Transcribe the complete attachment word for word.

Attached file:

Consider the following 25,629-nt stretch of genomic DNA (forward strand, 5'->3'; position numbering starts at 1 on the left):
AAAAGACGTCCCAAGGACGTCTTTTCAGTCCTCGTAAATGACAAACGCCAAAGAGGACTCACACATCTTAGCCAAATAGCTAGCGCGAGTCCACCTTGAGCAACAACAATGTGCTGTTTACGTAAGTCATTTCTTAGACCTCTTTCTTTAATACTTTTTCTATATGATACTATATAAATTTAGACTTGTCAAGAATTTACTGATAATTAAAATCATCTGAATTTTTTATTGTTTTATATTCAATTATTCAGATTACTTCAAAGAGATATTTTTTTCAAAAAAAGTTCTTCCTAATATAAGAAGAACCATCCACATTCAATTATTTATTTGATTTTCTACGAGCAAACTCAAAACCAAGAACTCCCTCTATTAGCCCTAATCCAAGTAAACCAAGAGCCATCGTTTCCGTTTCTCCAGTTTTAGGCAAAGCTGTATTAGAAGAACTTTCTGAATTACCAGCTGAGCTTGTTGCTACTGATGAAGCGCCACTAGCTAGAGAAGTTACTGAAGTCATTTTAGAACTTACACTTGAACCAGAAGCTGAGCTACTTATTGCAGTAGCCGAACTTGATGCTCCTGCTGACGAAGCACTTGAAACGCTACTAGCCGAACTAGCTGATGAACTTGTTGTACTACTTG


Consider the following 25,629-nt stretch of genomic DNA (forward strand, 5'->3'; position numbering starts at 1 on the left):
AAAAGACGTCCCAAGGACGTCTTTTCAGTCCTCGTAAATGACAAACGCCAAAGAGGACTCACACATCTTAGCCAAATAGCTAGCGCGAGTCCACCTTGAGCAACAACAATGTGCTGTTTACGTAAGTCATTTCTTAGACCTCTTTCTTTAATACTTTTTCTATATGATACTATATAAATTTAGACTTGTCAAGAATTTACTGATAATTAAAATCATCTGAATTTTTTATTGTTTTATATTCAATTATTCAGATTACTTCAAAGAGATATTTTTTTCAAAAAAAGTTCTTCCTAATATAAGAAGAACCATCCACATTCAATTATTTATTTGATTTTCTACGAGCAAACTCAAAACCAAGAACTCCCTCTATTAGCCCTAATCCAAGTAAACCAAGAGCCATCGTTTCCGTTTCTCCAGTTTTAGGCAAAGCTGTATTAGAAGAACTTTCTGAATTACCAGCTGAGCTTGTTGCTACTGATGAAGCGCCACTAGCTAGAGAAGTTACTGAAGTCATTTTAGAACTTACACTTGAACCAGAAGCTGAGCTACTTATTGCAGTAGCCGAACTTGATGCTCCTGCTGACGAAGCACTTGAAACGCTACTAGCCGAACTAGCTGATGAACTTGTTGTACTACTTG